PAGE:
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Food fit for a funeral

Food fit for a funeral
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  • Post #31 - January 6th, 2016, 11:55 am
    Post #31 - January 6th, 2016, 11:55 am Post #31 - January 6th, 2016, 11:55 am
    Funeral home's move to sell liquor, catering packages part of a trend

    http://www.chicagotribune.com/suburbs/a ... story.html
    Hors D'oeuvre: A ham sandwich cut into forty pieces.
    - Jack Benny
  • Post #32 - January 6th, 2016, 11:51 pm
    Post #32 - January 6th, 2016, 11:51 pm Post #32 - January 6th, 2016, 11:51 pm
    Dave148 wrote:
    Funeral home's move to sell liquor, catering packages part of a trend

    http://www.chicagotribune.com/suburbs/a ... story.html

    In my original post circa 2007:
    A friend buried her Mother at Cedar Memorial in Cedar Rapids, Iowa. The cemetery was one-stop shopping for all the supplies and services for a funeral: florist, caskets, plot, clothing, chapels and family center with catering for the post committal meal. You had the option of using their caterer or bringing in your own food. My friend brought sandwiches, drinks and cookies for the viewing. For the post committal reception in mid-afternoon she used their caterer for serving desserts and coffee. For my friend and her children it was the first time they had attended a funeral where viewing, services, committal and closing reception were confined to the cemetery.
    Cathy2

    "You'll be remembered long after you're dead if you make good gravy, mashed potatoes and biscuits." -- Nathalie Dupree
    Facebook, Twitter, Greater Midwest Foodways, Road Food 2012: Podcast
  • Post #33 - May 26th, 2016, 9:34 am
    Post #33 - May 26th, 2016, 9:34 am Post #33 - May 26th, 2016, 9:34 am
    Secrets of the world's oldest funeral feast

    About 12,000 years ago, a great feast was held in honour of a mysterious woman. The group filled her grave with strange objects. Then, bizarrely, they threw the remains of their meal into the grave.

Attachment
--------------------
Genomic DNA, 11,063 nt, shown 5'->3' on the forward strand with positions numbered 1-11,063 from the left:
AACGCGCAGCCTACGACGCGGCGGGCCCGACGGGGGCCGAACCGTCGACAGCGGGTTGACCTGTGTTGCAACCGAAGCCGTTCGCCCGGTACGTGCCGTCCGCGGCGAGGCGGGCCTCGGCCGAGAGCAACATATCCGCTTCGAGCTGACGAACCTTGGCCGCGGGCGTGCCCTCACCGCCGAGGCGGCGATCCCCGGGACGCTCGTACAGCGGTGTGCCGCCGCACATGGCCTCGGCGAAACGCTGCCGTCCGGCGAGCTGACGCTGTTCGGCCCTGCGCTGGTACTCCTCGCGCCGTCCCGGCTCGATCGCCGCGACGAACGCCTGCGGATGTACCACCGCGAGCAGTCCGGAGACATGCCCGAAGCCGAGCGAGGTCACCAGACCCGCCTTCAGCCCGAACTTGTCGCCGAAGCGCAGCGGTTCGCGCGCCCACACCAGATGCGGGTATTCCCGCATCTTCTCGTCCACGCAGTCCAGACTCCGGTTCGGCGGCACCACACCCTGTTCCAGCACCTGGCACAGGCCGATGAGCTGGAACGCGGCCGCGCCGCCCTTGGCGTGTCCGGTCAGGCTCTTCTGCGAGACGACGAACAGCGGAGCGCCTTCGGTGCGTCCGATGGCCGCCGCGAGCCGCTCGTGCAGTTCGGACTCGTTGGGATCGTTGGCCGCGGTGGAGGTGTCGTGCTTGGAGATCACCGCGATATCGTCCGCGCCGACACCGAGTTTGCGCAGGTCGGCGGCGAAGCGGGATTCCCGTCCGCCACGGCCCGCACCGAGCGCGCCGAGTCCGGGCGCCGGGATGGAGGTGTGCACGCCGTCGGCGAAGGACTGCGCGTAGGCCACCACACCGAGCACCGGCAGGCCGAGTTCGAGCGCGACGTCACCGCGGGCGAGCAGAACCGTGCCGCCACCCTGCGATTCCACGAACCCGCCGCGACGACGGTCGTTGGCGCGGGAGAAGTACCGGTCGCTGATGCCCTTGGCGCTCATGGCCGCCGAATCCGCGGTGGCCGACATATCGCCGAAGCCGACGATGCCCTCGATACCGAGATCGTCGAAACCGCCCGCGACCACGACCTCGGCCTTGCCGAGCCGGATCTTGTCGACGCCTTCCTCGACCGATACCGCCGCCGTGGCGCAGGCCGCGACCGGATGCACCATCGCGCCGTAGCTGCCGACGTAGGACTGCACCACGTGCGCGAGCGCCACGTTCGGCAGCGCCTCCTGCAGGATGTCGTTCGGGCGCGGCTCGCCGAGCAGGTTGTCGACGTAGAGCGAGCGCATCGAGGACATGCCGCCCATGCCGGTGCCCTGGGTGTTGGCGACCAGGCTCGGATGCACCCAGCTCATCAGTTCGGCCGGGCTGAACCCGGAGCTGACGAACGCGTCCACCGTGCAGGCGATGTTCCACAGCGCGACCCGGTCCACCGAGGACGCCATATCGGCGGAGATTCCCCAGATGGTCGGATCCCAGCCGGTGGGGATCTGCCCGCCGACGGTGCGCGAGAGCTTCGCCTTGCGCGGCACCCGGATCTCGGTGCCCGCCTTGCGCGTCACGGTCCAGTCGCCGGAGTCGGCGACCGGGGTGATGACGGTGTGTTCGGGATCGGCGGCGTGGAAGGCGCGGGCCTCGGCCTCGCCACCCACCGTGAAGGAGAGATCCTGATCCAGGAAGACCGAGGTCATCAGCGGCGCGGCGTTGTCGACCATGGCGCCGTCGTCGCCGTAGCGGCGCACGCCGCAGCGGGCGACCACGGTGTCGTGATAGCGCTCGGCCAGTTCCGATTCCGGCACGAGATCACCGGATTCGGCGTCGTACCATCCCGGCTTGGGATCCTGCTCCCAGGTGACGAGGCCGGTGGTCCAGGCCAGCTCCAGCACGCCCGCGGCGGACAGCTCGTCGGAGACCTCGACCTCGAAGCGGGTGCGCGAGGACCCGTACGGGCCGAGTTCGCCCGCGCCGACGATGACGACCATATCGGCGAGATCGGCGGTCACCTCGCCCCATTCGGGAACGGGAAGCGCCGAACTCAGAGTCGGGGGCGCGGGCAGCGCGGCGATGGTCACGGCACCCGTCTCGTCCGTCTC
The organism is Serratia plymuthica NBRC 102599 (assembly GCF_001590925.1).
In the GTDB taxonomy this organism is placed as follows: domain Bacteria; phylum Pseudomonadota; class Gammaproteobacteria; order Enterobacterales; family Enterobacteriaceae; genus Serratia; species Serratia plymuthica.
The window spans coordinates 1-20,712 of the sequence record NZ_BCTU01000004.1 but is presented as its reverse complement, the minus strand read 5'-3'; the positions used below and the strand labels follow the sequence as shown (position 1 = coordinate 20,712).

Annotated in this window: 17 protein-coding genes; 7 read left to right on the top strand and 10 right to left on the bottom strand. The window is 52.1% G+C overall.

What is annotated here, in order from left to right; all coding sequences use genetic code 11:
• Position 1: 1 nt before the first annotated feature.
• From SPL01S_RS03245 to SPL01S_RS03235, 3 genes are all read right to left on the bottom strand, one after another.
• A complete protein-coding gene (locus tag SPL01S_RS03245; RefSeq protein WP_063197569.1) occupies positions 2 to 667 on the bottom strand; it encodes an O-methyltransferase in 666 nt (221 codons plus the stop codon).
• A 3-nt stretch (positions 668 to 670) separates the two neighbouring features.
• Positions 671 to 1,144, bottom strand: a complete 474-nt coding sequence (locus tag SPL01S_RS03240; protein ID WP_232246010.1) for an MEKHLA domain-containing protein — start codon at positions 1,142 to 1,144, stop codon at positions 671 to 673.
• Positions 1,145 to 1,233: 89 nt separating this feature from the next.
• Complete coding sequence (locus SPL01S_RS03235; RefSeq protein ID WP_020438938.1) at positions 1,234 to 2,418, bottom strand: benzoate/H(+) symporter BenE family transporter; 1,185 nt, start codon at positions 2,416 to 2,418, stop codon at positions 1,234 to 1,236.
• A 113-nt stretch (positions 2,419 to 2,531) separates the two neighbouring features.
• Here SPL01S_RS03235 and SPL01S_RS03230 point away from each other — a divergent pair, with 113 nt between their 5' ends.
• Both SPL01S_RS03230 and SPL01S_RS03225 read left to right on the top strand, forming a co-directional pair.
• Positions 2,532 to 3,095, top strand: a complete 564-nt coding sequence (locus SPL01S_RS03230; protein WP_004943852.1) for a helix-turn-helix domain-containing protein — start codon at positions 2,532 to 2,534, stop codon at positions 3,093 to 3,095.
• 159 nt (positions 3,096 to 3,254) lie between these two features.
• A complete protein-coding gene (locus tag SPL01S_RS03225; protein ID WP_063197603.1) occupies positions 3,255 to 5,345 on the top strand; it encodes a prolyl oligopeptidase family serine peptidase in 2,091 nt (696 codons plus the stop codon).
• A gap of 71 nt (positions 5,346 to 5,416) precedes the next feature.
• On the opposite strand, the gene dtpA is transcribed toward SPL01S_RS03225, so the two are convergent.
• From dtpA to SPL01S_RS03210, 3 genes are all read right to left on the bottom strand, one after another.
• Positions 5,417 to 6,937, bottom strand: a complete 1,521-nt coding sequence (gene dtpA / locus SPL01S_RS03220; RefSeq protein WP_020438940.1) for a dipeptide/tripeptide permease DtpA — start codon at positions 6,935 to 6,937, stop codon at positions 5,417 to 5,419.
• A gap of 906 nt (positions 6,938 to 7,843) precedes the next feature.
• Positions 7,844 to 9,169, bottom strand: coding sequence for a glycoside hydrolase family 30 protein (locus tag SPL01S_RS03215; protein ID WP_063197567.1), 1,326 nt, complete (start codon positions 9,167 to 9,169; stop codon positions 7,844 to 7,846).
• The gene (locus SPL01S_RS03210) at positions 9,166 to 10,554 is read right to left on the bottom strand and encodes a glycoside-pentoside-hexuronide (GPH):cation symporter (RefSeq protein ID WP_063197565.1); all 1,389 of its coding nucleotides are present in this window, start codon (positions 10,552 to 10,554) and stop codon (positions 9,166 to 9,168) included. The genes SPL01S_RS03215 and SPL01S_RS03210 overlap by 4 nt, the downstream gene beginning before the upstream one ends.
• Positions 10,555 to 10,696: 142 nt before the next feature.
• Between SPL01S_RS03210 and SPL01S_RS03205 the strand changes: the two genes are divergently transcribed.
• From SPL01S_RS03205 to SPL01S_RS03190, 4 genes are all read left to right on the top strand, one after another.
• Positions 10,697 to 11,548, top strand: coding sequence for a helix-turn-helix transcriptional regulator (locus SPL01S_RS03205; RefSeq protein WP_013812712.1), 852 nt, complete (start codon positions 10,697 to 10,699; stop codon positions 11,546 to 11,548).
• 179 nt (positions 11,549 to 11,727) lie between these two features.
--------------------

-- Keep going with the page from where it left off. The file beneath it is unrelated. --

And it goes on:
The remains of the feast were discovered in Hilazon Tachtit cave in Israel...
    Cathy2

    "You'll be remembered long after you're dead if you make good gravy, mashed potatoes and biscuits." -- Nathalie Dupree
    Facebook, Twitter, Greater Midwest Foodways, Road Food 2012: Podcast
  • Post #34 - July 27th, 2016, 5:58 am
    Post #34 - July 27th, 2016, 5:58 am Post #34 - July 27th, 2016, 5:58 am
    New York State Makes It Legal to Cry in Your Funeral Pie

    http://www.nytimes.com/2016/07/27/nyreg ... -ipad&_r=0
    Hors D'oeuvre: A ham sandwich cut into forty pieces.
    - Jack Benny
  • Post #35 - July 27th, 2016, 4:55 pm
    Post #35 - July 27th, 2016, 4:55 pm Post #35 - July 27th, 2016, 4:55 pm
    Dave148 wrote:
    New York State Makes It Legal to Cry in Your Funeral Pie

    http://www.nytimes.com/2016/07/27/nyreg ... -ipad&_r=0

    Until just recently, food could not be served at funeral homes in New York. This is not an issue in Illinois or at least I know of no prohibitions.

    One of the better food served in a funeral home was kenji's funeral last year. Smokers outside preparing brisket served in bahn mi sandwiches. Peach cobbler from Smoque.

    I have brought homemade baked cakes to my grandparents funerals. Relatives we rarely see hightailed it to the kitchen when they knew my Oma's apple cake was at her husband's funeral.

    I never saw people eating in the room where the deceased was reposed. At kenji's funeral there was a large separate room intended for food service. At my grandparents funerals, there was a small room downstairs for food service.
    Cathy2

    "You'll be remembered long after you're dead if you make good gravy, mashed potatoes and biscuits." -- Nathalie Dupree
    Facebook, Twitter, Greater Midwest Foodways, Road Food 2012: Podcast
  • Post #36 - July 28th, 2016, 3:40 pm
    Post #36 - July 28th, 2016, 3:40 pm Post #36 - July 28th, 2016, 3:40 pm
    We asked Avli to cater a lunch after my mother's memorial Mass. They did a wonderful and thoughtful job and delivered the food to the church. They were very accommodating and the food was excellent.